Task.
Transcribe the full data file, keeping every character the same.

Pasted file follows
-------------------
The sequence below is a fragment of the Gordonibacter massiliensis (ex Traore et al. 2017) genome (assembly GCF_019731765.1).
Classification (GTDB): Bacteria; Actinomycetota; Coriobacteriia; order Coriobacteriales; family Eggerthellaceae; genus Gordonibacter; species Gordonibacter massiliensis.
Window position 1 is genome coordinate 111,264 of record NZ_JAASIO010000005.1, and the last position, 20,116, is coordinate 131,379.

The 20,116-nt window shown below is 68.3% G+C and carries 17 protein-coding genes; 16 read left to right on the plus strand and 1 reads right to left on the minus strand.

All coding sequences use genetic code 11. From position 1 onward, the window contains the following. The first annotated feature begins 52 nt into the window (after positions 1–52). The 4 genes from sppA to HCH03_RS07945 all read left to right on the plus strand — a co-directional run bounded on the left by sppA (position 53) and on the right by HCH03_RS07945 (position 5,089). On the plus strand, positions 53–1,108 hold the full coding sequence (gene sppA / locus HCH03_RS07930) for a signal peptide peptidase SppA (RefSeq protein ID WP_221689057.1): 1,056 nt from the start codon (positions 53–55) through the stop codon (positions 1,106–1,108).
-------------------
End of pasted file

The sequence below is a fragment of the Gordonibacter massiliensis (ex Traore et al. 2017) genome (assembly GCF_019731765.1).
Classification (GTDB): Bacteria; Actinomycetota; Coriobacteriia; order Coriobacteriales; family Eggerthellaceae; genus Gordonibacter; species Gordonibacter massiliensis.
Window position 1 is genome coordinate 111,264 of record NZ_JAASIO010000005.1, and the last position, 20,116, is coordinate 131,379.

The 20,116-nt window shown below is 68.3% G+C and carries 17 protein-coding genes; 16 read left to right on the plus strand and 1 reads right to left on the minus strand.

All coding sequences use genetic code 11. From position 1 onward, the window contains the following. The first annotated feature begins 52 nt into the window (after positions 1–52). The 4 genes from sppA to HCH03_RS07945 all read left to right on the plus strand — a co-directional run bounded on the left by sppA (position 53) and on the right by HCH03_RS07945 (position 5,089). On the plus strand, positions 53–1,108 hold the full coding sequence (gene sppA / locus HCH03_RS07930) for a signal peptide peptidase SppA (RefSeq protein ID WP_221689057.1): 1,056 nt from the start codon (positions 53–55) through the stop codon (positions 1,106–1,108).